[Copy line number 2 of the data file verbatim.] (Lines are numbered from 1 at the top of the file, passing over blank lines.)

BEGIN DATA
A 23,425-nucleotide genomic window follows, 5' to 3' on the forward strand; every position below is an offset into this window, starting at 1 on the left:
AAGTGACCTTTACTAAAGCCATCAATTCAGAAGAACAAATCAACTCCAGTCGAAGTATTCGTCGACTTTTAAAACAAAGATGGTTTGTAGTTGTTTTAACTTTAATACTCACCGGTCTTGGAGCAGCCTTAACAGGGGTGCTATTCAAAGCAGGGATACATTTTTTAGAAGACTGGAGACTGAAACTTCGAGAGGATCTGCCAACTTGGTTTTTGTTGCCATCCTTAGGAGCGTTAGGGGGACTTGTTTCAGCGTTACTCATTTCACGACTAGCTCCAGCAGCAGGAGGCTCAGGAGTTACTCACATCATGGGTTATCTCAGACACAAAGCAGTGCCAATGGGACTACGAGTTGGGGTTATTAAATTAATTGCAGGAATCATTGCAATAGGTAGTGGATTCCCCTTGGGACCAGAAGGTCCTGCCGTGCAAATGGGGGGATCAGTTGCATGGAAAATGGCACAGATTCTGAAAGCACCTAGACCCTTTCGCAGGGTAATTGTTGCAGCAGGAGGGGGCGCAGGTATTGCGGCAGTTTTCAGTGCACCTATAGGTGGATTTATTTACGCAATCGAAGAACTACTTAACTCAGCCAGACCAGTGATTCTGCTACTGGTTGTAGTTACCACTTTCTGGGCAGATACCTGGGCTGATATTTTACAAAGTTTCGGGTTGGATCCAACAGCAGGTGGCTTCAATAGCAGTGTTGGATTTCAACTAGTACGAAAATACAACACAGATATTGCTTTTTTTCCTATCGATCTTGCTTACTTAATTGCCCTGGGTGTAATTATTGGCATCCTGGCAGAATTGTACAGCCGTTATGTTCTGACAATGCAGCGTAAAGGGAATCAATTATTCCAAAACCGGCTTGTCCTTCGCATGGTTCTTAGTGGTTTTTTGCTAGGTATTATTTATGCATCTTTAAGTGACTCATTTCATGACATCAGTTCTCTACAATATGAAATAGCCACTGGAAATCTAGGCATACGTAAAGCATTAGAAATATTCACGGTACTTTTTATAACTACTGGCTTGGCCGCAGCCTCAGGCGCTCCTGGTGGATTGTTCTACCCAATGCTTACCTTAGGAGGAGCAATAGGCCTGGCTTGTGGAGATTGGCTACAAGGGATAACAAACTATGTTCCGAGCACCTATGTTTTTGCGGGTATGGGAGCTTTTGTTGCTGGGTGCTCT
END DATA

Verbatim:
AAGTGACCTTTACTAAAGCCATCAATTCAGAAGAACAAATCAACTCCAGTCGAAGTATTCGTCGACTTTTAAAACAAAGATGGTTTGTAGTTGTTTTAACTTTAATACTCACCGGTCTTGGAGCAGCCTTAACAGGGGTGCTATTCAAAGCAGGGATACATTTTTTAGAAGACTGGAGACTGAAACTTCGAGAGGATCTGCCAACTTGGTTTTTGTTGCCATCCTTAGGAGCGTTAGGGGGACTTGTTTCAGCGTTACTCATTTCACGACTAGCTCCAGCAGCAGGAGGCTCAGGAGTTACTCACATCATGGGTTATCTCAGACACAAAGCAGTGCCAATGGGACTACGAGTTGGGGTTATTAAATTAATTGCAGGAATCATTGCAATAGGTAGTGGATTCCCCTTGGGACCAGAAGGTCCTGCCGTGCAAATGGGGGGATCAGTTGCATGGAAAATGGCACAGATTCTGAAAGCACCTAGACCCTTTCGCAGGGTAATTGTTGCAGCAGGAGGGGGCGCAGGTATTGCGGCAGTTTTCAGTGCACCTATAGGTGGATTTATTTACGCAATCGAAGAACTACTTAACTCAGCCAGACCAGTGATTCTGCTACTGGTTGTAGTTACCACTTTCTGGGCAGATACCTGGGCTGATATTTTACAAAGTTTCGGGTTGGATCCAACAGCAGGTGGCTTCAATAGCAGTGTTGGATTTCAACTAGTACGAAAATACAACACAGATATTGCTTTTTTTCCTATCGATCTTGCTTACTTAATTGCCCTGGGTGTAATTATTGGCATCCTGGCAGAATTGTACAGCCGTTATGTTCTGACAATGCAGCGTAAAGGGAATCAATTATTCCAAAACCGGCTTGTCCTTCGCATGGTTCTTAGTGGTTTTTTGCTAGGTATTATTTATGCATCTTTAAGTGACTCATTTCATGACATCAGTTCTCTACAATATGAAATAGCCACTGGAAATCTAGGCATACGTAAAGCATTAGAAATATTCACGGTACTTTTTATAACTACTGGCTTGGCCGCAGCCTCAGGCGCTCCTGGTGGATTGTTCTACCCAATGCTTACCTTAGGAGGAGCAATAGGCCTGGCTTGTGGAGATTGGCTACAAGGGATAACAAACTATGTTCCGAGCACCTATGTTTTTGCGGGTATGGGAGCTTTTGTTGCTGGGTGCTCT